Gregor Robertson takes stand against Russia's anti-gay policies and Sochi 2014

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Russian Homophobia

In a statement in time for Pride Week 2013, Vancouver Mayor Gregor Robertson has come out swinging against the Russian government’s recent implementation of its anti-gay policies and the implications for LGBTQ athletes and visitors during the upcoming Sochi 2014 Olympic Winter Games.

The Russian government’s policies against LGBTQ individuals can best be described as a widespread crackdown and state-approved homophobia to repress gays. In June, the Duma (Russian Parliament) passed a bill that would allow police to place fines and arrest homosexuals for spreading “gay propaganda”. The bill is specifically targeted at Russian gay youth, tourists, and the media.

While homosexuality was decriminalized following the fall of the Soviet Union, prejudice and anti-gay sentiments still runs very high. According to a lawmaker of the ruling United Russia Party, 90 percent of the Russian population supports the government’s policies of cracking down on gay youth. The recent laws have not only permitted violent police oppression against homosexuals during pro-gay protests and “flagrant displays of homosexuality”. LGBT demonstrators have been brutally beaten by not just police but also bystanders.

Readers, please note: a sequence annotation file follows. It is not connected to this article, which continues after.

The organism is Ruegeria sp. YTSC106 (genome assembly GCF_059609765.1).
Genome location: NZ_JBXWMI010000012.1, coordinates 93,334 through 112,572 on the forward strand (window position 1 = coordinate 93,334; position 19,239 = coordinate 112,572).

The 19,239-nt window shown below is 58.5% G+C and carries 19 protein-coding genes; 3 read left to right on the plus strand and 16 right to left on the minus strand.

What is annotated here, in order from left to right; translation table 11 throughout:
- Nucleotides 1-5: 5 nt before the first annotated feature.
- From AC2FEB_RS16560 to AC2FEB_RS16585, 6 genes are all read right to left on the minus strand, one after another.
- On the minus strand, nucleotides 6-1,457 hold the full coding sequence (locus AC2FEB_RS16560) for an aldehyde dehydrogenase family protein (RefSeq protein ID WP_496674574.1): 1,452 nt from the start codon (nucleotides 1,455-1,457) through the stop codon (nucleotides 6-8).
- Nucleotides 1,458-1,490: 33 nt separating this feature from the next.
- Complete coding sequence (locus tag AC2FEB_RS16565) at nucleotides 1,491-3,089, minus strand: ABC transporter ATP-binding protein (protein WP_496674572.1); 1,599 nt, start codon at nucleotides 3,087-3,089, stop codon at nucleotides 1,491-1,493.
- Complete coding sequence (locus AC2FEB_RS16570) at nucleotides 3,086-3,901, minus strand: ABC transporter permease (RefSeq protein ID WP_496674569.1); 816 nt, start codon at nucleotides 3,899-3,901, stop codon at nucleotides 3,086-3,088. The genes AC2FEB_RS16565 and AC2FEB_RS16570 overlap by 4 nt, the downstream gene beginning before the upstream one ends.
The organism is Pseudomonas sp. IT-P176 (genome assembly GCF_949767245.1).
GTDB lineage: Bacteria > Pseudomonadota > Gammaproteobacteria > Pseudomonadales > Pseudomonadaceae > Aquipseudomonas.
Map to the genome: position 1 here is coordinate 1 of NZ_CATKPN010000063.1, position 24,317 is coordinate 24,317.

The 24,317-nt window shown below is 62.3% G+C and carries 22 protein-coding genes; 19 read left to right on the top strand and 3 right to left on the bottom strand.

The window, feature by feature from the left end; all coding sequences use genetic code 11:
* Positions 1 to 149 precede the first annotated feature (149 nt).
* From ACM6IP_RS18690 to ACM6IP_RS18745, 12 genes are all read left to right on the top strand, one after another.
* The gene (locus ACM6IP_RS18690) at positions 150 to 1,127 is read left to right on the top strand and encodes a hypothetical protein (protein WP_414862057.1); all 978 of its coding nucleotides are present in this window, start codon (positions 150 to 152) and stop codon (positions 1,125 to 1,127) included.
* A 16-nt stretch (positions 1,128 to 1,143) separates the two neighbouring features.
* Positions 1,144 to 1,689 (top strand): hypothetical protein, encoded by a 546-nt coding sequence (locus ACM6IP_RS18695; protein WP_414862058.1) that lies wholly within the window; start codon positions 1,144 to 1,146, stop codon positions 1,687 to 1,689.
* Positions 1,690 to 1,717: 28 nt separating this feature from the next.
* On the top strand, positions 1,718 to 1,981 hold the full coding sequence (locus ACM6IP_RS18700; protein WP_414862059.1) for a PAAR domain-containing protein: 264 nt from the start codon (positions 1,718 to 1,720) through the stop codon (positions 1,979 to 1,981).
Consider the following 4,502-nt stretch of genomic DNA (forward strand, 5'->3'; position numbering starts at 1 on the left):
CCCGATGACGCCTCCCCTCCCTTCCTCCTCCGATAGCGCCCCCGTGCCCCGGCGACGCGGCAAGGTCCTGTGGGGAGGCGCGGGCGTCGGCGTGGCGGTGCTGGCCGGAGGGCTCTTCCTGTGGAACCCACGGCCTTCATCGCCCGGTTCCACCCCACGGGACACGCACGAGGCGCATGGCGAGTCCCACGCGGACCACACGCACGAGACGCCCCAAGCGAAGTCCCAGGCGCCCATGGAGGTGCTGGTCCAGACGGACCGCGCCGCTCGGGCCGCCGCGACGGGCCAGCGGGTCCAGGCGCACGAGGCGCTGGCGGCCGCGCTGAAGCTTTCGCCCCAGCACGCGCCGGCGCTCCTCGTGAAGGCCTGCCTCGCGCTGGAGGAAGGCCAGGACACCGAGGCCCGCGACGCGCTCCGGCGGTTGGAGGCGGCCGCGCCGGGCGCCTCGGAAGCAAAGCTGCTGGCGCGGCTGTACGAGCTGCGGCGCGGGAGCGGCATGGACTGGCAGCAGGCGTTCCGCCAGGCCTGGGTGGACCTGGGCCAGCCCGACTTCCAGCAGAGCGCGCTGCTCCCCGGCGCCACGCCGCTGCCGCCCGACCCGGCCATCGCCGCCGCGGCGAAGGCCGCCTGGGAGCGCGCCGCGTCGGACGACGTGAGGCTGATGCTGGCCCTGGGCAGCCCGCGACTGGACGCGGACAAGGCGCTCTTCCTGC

It goes without saying that Russian police have also turned a blind eye to public violence and intimidation against homosexuals. Although silent in Russian media, many incidents have become high profile cases after making their way to human rights groups and the international media in recent weeks. Western media, NGOs, government leaders, and the public have come out criticizing the Russian state for its inaction and provocation.

According to Spectrum Human Rights Alliance, this includes at least one incident of a neo-Nazi group allegedly luring, capturing, torturing, and publicly outing gay male teenagers:

Oddly enough their idea of fighting pedophiles targets exclusively male teenagers who respond to the same-sex personal ads and show up for a date. Captured victims are bullied and often tortured while being recorded on video.